The billionaire failed to reconcile the two tensions he faced, namely ensuring full freedom of expression and reassuring advertisers about the wisdom of continuing to advertise on Twitter when the platform was facing an upsurge in hateful content .
As a direct result of this failure, several major advertisers have declared that they will pause their advertising campaigns on Twitter. These include Audi, General Mills, General Motors, Mondelez, Pfizer, United Airlines and Volkswagen. L'Oreal, the brand that the Financial Times reported had halted advertising, has since denied this.
However, it is likely that other brands will soon follow suit, particularly in the wake of the mass layoffs and the pressure campaign led by forty civil society groups including the NAACP, Friends of the Earth and the Center for American Progress. Musk's response was questionable, to say the least, ranging from panic to threats to publicly humiliate brands leaving the platform.
The reality is that Twitter ads have always been the poor relation of advertising formats on social networks. Elon Musk himself acknowledged in a recent Twitter thread that the targeting and ROI measurement features pale in comparison to those of his competitors. As the economy contracts, it seems natural for marketing decision-makers to cut Twitter advertising investments first.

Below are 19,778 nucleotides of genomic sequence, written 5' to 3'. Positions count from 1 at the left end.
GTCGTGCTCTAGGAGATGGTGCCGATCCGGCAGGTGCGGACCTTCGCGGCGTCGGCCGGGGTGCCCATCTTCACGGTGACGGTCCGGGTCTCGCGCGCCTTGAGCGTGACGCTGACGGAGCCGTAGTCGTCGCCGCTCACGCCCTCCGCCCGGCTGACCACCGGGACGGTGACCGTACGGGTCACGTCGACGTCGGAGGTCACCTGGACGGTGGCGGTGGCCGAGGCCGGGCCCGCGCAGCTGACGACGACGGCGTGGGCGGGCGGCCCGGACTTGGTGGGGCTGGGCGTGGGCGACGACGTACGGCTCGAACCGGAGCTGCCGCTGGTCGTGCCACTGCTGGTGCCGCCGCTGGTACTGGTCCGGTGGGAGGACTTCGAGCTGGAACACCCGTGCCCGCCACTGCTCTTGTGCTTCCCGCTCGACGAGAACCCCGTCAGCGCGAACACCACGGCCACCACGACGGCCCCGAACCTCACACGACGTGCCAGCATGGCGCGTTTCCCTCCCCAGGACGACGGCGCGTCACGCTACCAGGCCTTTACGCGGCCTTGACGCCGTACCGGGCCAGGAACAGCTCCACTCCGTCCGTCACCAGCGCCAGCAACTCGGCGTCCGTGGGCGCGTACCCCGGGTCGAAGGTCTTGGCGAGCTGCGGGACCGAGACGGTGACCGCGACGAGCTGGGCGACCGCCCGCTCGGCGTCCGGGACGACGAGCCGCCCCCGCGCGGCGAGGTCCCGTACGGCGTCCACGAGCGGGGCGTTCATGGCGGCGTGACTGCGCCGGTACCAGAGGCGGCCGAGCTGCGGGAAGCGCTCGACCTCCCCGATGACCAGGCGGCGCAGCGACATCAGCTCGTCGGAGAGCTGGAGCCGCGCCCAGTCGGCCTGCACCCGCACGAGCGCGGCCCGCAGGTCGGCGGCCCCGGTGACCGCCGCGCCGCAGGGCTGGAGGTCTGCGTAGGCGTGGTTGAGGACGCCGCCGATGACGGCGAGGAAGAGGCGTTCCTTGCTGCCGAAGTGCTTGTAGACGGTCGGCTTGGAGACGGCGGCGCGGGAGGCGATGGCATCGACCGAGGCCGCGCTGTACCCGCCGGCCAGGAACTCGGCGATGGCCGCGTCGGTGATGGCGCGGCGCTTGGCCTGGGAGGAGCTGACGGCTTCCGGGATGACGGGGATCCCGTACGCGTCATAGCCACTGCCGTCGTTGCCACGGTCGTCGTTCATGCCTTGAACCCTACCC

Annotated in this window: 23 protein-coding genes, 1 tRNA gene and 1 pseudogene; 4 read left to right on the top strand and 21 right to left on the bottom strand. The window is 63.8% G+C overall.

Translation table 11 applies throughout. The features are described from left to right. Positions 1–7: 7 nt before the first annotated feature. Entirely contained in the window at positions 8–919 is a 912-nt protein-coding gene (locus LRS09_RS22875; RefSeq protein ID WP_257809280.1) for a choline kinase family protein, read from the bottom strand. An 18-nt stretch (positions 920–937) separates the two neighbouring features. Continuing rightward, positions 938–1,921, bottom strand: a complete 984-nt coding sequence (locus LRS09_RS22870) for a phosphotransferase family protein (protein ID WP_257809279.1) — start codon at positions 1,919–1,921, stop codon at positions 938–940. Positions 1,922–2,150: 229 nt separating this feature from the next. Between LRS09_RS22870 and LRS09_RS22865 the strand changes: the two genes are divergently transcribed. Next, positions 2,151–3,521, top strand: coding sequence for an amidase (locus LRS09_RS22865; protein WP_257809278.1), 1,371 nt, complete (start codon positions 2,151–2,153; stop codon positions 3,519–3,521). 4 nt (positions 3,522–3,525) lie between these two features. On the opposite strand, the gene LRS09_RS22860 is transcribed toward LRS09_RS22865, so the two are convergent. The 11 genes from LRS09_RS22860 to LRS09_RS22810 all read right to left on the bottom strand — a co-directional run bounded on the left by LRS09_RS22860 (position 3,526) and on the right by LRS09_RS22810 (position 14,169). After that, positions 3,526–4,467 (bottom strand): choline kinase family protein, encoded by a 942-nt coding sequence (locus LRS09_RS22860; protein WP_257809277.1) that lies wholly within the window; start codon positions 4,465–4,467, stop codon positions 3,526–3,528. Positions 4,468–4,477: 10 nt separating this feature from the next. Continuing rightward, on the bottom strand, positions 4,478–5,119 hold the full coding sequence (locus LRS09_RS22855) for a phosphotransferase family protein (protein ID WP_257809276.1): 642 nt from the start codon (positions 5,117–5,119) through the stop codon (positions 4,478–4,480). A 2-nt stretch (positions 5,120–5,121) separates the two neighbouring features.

It will therefore be necessary, in order to bring brands back, to quickly deliver real improvements on these ad formats to increase engagement and better prove the ROI of campaigns. This is likely to involve the development of new consumer features, such as the TikTok, Reel Instagram and Shorts formats on YouTube. Twitter, with its audience of wealthy executives, influencers, journalists and politicians, has an interesting potential for business and even more so for opinion. A manna that the platform, with its imprecise targeting algorithms, has never managed to make the most of with advertisers.
In the meantime, advertisers whose product or service is particularly relevant to a mobile audience, with 85% of Twitter sessions taking place on mobile, will have the opportunity to see their visibility increased tenfold in the face of the upcoming advertising desert. For other brands, those whose ROI is not obvious and who are particularly sensitive to the reputational risk of advertising on a platform where verbal violence and fake news are unbridled, it's time to put an end to Twitter advertising and reinvest in other more promising channels such as media partnerships, newsletters and podcasts, or even public relations and influencer marketing.